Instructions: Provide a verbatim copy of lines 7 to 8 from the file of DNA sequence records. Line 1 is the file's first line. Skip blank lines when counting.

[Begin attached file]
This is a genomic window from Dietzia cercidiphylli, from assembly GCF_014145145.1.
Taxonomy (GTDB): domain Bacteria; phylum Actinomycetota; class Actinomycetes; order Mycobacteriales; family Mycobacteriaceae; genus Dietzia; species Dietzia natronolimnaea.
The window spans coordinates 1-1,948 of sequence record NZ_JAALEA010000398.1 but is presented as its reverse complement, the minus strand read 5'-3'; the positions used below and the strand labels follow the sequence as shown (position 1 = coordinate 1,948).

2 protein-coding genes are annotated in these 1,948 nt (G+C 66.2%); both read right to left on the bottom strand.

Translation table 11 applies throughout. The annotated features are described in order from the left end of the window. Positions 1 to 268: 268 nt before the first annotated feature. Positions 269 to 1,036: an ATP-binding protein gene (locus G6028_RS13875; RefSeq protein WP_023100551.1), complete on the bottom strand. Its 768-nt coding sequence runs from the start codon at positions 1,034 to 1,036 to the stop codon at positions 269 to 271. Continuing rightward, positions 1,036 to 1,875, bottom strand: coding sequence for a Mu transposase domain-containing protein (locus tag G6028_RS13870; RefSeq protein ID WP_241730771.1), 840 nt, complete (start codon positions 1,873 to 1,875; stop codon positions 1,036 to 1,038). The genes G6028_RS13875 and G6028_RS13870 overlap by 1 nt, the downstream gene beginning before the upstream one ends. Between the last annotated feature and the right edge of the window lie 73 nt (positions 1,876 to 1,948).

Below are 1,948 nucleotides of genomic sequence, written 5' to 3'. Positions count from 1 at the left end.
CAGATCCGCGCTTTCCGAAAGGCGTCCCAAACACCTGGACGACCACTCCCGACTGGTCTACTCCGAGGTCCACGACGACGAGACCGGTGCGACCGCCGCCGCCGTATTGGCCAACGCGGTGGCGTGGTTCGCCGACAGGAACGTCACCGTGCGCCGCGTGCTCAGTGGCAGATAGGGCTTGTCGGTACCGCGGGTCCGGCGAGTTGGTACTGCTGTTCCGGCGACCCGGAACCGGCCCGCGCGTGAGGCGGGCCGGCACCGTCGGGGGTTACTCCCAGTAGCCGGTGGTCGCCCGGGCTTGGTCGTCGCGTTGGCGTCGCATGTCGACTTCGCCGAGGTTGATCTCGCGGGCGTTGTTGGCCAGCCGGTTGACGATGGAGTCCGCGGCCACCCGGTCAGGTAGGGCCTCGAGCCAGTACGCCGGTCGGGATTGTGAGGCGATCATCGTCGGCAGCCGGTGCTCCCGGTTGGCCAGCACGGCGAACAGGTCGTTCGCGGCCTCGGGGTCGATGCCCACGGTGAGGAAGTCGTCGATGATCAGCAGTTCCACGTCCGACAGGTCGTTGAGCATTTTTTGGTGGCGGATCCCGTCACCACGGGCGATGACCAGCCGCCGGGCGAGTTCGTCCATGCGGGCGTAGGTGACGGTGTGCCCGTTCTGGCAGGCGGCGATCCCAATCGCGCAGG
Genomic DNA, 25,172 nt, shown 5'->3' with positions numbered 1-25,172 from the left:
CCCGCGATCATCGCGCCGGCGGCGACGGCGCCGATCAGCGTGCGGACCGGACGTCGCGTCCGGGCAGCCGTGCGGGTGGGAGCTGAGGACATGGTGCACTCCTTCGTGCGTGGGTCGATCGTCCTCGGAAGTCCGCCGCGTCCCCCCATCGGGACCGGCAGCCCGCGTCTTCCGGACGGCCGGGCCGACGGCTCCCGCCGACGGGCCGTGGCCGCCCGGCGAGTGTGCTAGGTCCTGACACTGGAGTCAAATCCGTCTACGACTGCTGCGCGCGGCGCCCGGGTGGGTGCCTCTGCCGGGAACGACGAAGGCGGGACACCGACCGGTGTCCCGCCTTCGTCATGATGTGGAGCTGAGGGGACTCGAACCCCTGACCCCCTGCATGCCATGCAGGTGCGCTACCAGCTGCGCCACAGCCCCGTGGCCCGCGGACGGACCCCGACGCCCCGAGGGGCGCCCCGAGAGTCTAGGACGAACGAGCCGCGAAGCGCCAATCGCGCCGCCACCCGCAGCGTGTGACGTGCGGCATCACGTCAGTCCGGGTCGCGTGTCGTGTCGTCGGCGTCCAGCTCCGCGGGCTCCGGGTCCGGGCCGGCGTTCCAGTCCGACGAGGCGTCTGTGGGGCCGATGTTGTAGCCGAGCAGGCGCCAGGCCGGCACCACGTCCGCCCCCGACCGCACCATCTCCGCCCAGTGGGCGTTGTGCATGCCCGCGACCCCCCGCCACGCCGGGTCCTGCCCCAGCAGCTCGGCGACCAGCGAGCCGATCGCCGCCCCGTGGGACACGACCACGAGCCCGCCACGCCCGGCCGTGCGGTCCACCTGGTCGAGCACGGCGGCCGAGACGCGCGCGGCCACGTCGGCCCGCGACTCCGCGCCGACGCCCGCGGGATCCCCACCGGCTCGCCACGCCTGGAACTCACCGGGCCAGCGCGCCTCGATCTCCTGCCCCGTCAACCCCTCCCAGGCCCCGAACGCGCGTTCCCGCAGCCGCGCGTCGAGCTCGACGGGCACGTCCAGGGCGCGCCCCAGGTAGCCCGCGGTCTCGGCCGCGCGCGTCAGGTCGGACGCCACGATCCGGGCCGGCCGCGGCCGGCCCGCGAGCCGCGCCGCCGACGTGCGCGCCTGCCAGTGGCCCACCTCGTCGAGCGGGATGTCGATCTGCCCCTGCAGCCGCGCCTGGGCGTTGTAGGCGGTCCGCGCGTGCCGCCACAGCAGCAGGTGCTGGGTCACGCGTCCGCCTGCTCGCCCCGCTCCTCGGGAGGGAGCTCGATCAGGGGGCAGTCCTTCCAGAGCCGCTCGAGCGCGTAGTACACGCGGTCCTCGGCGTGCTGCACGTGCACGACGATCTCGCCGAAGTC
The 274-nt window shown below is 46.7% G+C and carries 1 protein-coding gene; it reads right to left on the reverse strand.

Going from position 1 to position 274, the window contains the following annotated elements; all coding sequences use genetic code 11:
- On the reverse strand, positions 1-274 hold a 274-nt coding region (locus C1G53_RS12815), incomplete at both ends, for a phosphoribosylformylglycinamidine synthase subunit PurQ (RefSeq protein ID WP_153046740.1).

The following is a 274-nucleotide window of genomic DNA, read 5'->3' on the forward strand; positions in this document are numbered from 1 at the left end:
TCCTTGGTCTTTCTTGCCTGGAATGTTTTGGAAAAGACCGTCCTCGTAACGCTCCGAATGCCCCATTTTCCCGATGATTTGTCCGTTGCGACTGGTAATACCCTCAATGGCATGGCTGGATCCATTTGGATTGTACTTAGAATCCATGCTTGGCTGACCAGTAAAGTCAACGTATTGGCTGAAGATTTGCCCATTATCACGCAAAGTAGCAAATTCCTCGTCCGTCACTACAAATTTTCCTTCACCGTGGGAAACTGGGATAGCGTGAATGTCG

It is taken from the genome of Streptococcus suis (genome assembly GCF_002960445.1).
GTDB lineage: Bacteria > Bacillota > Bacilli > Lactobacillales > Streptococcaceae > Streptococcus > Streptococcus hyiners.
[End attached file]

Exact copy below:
CAGATCCGCGCTTTCCGAAAGGCGTCCCAAACACCTGGACGACCACTCCCGACTGGTCTACTCCGAGGTCCACGACGACGAGACCGGTGCGACCGCCGCCGCCGTATTGGCCAACGCGGTGGCGTGGTTCGCCGACAGGAACGTCACCGTGCGCCGCGTGCTCAGTGGCAGATAGGGCTTGTCGGTACCGCGGGTCCGGCGAGTTGGTACTGCTGTTCCGGCGACCCGGAACCGGCCCGCGCGTGAGGCGGGCCGGCACCGTCGGGGGTTACTCCCAGTAGCCGGTGGTCGCCCGGGCTTGGTCGTCGCGTTGGCGTCGCATGTCGACTTCGCCGAGGTTGATCTCGCGGGCGTTGTTGGCCAGCCGGTTGACGATGGAGTCCGCGGCCACCCGGTCAGGTAGGGCCTCGAGCCAGTACGCCGGTCGGGATTGTGAGGCGATCATCGTCGGCAGCCGGTGCTCCCGGTTGGCCAGCACGGCGAACAGGTCGTTCGCGGCCTCGGGGTCGATGCCCACGGTGAGGAAGTCGTCGATGATCAGCAGTTCCACGTCCGACAGGTCGTTGAGCATTTTTTGGTGGCGGATCCCGTCACCACGGGCGATGACCAGCCGCCGGGCGAGTTCGTCCATGCGGGCGTAGGTGACGGTGTGCCCGTTCTGGCAGGCGGCGATCCCAATCGCGCAGG
Genomic DNA, 25,172 nt, shown 5'->3' with positions numbered 1-25,172 from the left: